Researchers have identified a compound that helps cells produce more full-length SMN protein from the backup SMN2 gene.
Scientists have identified a chemical cousin of the commonly used antibiotic tetracycline that has the potential to be refined and modified into a therapy for spinal muscular atrophy (SMA).
PTK-SMA1 works by correcting an error in a cellular process called RNA splicing, and leads to increased production of a critical protein that is deficient in this disease.
A variant in the SMN2 gene leads to more full-length SMN protein and better function
Scientists have uncovered a variant (mutation) in the SMN2 gene that leads to production of more full-length SMN protein molecules and a milder version of spinal muscular atrophy (SMA). The finding, a naturally occurring point mutation (a single letter change in the DNA code) in this gene, has immediate implications for genetic testing and possible long-term implications for therapy development.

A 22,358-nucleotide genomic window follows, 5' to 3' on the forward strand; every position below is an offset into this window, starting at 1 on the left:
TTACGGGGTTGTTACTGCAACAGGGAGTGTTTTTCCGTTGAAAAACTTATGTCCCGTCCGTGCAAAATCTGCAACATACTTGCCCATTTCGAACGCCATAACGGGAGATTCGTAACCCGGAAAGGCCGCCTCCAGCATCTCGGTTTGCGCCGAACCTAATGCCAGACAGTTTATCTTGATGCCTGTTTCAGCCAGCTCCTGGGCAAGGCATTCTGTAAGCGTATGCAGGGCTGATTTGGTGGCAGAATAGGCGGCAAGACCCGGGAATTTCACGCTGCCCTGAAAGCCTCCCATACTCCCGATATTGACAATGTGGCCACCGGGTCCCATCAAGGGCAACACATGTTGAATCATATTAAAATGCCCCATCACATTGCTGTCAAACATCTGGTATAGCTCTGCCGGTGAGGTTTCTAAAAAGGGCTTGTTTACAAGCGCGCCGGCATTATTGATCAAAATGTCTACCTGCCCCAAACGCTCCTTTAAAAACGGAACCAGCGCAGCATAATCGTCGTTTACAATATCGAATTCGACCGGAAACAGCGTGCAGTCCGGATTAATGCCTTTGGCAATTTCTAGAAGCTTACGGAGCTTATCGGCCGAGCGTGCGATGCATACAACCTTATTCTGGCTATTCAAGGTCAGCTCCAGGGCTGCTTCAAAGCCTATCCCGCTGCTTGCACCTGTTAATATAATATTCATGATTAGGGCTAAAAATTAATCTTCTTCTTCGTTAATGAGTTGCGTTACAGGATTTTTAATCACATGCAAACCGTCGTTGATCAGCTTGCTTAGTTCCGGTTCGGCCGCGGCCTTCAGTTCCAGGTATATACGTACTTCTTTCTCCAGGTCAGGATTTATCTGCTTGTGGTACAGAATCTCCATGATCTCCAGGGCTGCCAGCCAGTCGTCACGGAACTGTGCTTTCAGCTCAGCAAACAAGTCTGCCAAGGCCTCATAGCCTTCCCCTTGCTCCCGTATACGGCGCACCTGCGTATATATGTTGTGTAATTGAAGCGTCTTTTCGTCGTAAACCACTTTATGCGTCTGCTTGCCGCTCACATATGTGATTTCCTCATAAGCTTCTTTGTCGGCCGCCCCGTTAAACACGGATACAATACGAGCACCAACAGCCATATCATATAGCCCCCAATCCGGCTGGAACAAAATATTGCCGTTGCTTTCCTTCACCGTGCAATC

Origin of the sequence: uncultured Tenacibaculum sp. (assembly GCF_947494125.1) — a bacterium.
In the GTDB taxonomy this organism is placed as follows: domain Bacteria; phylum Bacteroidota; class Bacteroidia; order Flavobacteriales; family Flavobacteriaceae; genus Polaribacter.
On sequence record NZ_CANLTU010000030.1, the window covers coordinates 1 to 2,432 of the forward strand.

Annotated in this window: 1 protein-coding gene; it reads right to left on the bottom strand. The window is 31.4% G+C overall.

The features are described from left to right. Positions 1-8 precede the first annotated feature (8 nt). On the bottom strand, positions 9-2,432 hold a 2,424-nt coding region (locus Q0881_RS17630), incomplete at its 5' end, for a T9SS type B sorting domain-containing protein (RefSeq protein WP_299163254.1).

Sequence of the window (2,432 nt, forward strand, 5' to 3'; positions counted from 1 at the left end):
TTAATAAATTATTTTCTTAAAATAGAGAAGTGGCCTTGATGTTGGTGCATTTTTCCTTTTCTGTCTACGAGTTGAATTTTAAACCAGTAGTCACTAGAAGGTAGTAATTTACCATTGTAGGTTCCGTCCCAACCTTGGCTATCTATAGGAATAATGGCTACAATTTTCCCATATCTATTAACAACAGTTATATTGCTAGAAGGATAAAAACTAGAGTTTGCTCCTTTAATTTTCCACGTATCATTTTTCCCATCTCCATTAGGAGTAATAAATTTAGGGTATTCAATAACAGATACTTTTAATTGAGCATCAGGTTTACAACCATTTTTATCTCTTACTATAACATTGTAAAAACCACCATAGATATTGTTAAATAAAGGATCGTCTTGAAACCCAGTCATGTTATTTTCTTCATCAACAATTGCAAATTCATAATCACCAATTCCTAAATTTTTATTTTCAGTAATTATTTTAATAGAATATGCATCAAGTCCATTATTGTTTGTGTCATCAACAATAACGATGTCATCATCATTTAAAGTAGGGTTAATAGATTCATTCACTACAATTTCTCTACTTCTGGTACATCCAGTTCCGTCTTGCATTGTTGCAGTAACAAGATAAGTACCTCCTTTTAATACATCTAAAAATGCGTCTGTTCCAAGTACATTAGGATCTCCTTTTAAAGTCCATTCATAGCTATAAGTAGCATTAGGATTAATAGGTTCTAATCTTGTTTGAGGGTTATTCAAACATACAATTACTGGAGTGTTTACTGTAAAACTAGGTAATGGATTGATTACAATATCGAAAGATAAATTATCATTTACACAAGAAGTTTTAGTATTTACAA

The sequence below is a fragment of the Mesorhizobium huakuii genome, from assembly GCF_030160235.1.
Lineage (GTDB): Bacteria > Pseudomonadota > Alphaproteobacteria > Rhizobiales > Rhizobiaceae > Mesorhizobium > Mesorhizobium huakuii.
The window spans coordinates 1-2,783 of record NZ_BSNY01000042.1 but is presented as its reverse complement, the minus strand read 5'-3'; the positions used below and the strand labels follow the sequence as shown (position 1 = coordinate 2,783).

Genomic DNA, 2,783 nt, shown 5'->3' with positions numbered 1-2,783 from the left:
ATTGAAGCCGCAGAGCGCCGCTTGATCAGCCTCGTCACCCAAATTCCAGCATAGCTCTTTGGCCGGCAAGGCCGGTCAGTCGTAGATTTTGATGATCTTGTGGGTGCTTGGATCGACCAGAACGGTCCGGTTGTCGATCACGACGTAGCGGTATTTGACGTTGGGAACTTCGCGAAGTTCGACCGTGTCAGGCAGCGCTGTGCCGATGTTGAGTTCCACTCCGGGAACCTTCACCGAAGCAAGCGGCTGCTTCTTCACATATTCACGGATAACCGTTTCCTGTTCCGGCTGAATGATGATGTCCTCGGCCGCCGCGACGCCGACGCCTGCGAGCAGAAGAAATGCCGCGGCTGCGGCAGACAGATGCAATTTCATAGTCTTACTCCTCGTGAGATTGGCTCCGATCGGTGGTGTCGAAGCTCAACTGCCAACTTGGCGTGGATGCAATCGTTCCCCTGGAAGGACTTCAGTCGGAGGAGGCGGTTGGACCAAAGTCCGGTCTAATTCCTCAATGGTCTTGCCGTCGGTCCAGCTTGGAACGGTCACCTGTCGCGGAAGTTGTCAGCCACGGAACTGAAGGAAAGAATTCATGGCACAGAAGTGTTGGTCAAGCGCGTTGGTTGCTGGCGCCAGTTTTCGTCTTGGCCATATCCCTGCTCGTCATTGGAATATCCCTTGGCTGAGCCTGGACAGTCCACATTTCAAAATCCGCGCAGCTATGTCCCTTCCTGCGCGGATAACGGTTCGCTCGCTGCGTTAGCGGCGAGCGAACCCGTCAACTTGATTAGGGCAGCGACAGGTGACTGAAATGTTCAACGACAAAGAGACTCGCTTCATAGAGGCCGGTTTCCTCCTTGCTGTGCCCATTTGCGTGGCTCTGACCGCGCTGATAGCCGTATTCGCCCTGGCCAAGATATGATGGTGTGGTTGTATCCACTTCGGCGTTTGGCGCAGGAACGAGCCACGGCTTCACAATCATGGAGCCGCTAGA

Eye-control technology enables college student to communicate with the world
College student Stephanie Milas of Tipp City, Ohio, is determined to graduate with a business degree, and then go into the world and put it to good use. And to accomplish her goals, Milas relies on her eyes for much more than seeing.
Morgan Fritz has a clear idea what her role will be as the 2005 MDA National Goodwill Ambassador. "To talk a lot," she says with a smile.
But rest assured: The charming 6-year-old from St. Peters, Mo., knows exactly what to talk about when she and her family represent MDA and its clients nationwide this year.
Morgan will attend fund-raisers, sponsor gatherings and other events to spread the word...